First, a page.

Doubts over pushing development back into towns

Copyright: David Lawson/Financial Times 1996

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It is hard to argue against plans to save the world. Perhaps that is why John Gummer has had such a long and trouble-free time while  radically changing UK planning policies in the last couple of years, demonising the car and associated developments like greenfield shopping centres.  New 'advice'  that development should  be squeezed back into town centres and  linked to public transport has raised little more than a muted groan from the property industry. 'You can't make  too much fuss against moves to cut global warming and protect little lambsies gambolling in green fields,' says one leading developer.

  But there is deep disquiet that the rules conceal fundamental inconsistencies. 'It is pointless insisting that development should be pushed into towns which do not want it,' says Tony Thompson, of consultants Drivers Jonas.  Many of London's Tube stations, for instance, appear to  fit the Gummer Guide to Friendly Development Sites. They are in town, centred on public transport and potential keys to wider urban regeneration. But constraints can be as severe as those applied to  Britain's disappearing pastures.

   London Transport has put forward schemes such as  around 2million sq ft on  one Tube station in Kensington & Chelsea. Councillors  welcome  economic activity but  prefer  it in  northern parts of the borough, where there is plenty of land, rather than around the congestion of Kensington High Street.   Similar contradictions dog other Tube sites. Many are buried in conservation areas, so local planners are left balancing the loss of their own environment against the national demand for protection of the countryside.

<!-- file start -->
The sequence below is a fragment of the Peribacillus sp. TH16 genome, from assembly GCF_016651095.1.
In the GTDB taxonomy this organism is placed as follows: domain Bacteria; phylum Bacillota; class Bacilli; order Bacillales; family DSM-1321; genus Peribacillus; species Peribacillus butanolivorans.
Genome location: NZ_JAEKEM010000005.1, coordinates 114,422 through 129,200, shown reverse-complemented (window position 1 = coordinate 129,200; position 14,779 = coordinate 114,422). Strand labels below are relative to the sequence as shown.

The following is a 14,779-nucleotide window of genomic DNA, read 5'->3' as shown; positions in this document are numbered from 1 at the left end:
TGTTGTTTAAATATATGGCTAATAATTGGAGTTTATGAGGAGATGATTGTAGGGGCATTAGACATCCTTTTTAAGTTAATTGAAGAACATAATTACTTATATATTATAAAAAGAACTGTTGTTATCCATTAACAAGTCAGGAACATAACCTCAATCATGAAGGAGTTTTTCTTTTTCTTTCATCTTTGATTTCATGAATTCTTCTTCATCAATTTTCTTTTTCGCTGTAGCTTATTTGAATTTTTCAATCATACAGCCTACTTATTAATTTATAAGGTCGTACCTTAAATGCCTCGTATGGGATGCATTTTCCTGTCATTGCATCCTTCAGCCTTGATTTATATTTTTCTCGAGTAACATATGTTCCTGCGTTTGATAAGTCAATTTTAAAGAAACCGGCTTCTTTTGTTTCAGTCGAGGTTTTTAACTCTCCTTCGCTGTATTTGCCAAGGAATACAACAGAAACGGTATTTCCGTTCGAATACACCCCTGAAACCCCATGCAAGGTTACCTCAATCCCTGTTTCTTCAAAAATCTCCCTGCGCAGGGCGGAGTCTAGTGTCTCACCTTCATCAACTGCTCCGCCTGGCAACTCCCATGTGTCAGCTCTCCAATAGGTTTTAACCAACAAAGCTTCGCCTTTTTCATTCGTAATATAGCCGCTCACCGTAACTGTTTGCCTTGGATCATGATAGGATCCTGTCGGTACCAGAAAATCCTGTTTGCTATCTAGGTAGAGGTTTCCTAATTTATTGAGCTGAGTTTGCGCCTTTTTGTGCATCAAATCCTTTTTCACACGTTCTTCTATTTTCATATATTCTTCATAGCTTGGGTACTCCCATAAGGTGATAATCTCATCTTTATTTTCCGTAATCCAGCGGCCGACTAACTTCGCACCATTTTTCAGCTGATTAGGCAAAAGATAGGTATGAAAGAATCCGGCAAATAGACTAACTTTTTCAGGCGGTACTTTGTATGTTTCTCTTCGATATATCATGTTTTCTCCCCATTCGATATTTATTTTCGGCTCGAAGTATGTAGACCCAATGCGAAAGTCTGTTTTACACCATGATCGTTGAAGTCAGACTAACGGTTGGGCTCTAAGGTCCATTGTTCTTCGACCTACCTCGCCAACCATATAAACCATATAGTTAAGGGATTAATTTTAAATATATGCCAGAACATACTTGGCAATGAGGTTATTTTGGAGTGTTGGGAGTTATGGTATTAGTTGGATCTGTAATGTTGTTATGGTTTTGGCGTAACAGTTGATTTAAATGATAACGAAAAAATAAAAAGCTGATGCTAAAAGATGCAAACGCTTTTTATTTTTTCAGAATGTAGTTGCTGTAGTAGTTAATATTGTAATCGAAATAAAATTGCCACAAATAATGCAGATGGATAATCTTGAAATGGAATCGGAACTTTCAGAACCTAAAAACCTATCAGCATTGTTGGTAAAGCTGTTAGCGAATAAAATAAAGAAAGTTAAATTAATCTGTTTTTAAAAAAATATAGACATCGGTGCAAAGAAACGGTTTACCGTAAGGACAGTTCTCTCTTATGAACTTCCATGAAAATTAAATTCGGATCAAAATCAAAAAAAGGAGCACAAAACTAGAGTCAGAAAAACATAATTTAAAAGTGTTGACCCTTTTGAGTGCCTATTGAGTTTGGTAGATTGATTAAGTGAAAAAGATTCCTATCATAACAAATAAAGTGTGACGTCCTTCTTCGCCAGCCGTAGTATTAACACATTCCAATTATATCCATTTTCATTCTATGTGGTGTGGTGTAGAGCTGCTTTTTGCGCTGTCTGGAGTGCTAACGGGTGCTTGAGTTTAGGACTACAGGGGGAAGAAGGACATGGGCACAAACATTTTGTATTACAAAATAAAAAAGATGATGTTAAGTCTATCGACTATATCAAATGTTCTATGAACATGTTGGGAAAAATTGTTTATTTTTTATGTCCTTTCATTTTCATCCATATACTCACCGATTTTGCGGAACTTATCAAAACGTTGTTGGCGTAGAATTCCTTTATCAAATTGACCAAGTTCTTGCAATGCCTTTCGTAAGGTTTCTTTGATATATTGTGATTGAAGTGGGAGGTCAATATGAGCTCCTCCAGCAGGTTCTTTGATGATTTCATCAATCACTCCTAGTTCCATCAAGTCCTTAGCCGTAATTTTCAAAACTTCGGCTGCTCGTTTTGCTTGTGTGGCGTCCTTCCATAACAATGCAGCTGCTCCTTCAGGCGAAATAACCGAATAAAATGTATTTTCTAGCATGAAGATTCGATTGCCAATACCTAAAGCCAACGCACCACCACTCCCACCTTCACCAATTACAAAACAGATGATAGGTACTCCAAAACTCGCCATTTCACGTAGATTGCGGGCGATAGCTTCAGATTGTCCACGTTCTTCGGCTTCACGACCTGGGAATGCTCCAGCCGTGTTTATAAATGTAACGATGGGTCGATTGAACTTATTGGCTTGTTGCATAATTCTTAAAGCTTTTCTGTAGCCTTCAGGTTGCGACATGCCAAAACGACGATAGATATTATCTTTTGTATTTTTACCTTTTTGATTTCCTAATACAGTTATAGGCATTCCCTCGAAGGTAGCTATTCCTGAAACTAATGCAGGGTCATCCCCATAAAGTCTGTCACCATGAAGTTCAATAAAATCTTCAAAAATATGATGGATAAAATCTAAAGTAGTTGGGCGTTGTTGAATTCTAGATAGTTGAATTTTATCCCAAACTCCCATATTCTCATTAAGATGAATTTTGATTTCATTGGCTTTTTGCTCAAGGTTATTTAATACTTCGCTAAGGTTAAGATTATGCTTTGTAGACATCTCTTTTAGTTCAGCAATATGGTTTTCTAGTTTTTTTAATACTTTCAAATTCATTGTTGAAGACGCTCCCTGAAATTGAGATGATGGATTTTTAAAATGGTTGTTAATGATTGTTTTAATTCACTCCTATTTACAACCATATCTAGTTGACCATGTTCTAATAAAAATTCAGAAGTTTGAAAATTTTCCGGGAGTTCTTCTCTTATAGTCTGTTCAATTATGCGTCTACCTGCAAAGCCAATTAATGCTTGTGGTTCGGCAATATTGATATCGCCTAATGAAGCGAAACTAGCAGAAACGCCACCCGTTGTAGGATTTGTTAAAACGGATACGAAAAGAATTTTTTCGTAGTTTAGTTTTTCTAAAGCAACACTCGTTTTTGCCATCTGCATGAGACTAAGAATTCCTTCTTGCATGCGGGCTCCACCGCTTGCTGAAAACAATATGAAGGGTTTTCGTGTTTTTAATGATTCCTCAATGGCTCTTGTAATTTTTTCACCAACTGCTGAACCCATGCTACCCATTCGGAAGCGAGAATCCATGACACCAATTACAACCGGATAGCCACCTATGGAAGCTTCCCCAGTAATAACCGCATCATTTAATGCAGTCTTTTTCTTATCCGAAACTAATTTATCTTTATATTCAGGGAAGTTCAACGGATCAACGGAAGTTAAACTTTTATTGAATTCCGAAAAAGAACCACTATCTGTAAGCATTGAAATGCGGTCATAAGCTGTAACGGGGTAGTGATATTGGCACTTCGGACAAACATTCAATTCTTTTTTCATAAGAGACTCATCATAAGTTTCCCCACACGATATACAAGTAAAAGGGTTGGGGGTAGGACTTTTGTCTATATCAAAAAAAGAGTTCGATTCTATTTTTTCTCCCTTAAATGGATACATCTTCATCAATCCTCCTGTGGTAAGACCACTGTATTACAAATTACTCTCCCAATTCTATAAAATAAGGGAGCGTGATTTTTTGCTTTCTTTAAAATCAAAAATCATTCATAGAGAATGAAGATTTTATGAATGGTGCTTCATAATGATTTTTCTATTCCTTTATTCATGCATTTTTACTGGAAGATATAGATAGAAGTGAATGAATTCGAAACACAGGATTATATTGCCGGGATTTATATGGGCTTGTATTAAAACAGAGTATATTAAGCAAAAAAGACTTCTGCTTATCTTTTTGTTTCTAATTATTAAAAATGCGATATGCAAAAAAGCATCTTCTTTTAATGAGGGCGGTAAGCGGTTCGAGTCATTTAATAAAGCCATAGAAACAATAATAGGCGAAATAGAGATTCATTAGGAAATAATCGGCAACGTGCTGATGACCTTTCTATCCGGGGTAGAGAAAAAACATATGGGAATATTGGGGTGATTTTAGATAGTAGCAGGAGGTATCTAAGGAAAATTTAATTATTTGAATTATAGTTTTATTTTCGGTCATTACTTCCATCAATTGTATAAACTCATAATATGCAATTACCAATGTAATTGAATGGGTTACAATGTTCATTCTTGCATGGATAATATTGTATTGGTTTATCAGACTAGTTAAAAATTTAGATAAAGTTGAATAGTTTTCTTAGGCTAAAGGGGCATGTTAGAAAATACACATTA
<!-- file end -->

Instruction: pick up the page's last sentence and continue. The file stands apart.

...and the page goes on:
Controlling cars is also a double-edged sword. Mr Thompson points out that occupiers will not move into town centres unless they can expect enough parking spaces for staff and visitors. Local authorities are rarely so generous. In fact, they can rub salt into this wound by allowing fewer spaces than their own planning policies suggest and then charging up to 8,000 pounds for each nonexistent car bay. The money is meant to pay for improvements to public transport or public parking. 'But they don't even guarantee reduced rates for an occupier in the nearest municipal car park,' he says.

  The point  is not that the car should be unfettered, but that restrictions are self-defeating when the balancing factor of public transport is hamstrung by deregulation, privatisation and lack of government commitment.  This can drive occupiers out of town, putting more pressure on the countryside. Sun Life recently deserted central Bristol, where commuters are said to rise before the milkman to claim parking spaces. In many towns, the environment of residential areas is being destroyed by such space hunters, who steadily pump CO2 into the atmosphere during their rambles.  Nor is there much evidence that occupiers are adjusting their mode of transport to match government wishes. Public transport is irrelevant to most decision-makers who still seek business parks with good road access and parking, says Thompson.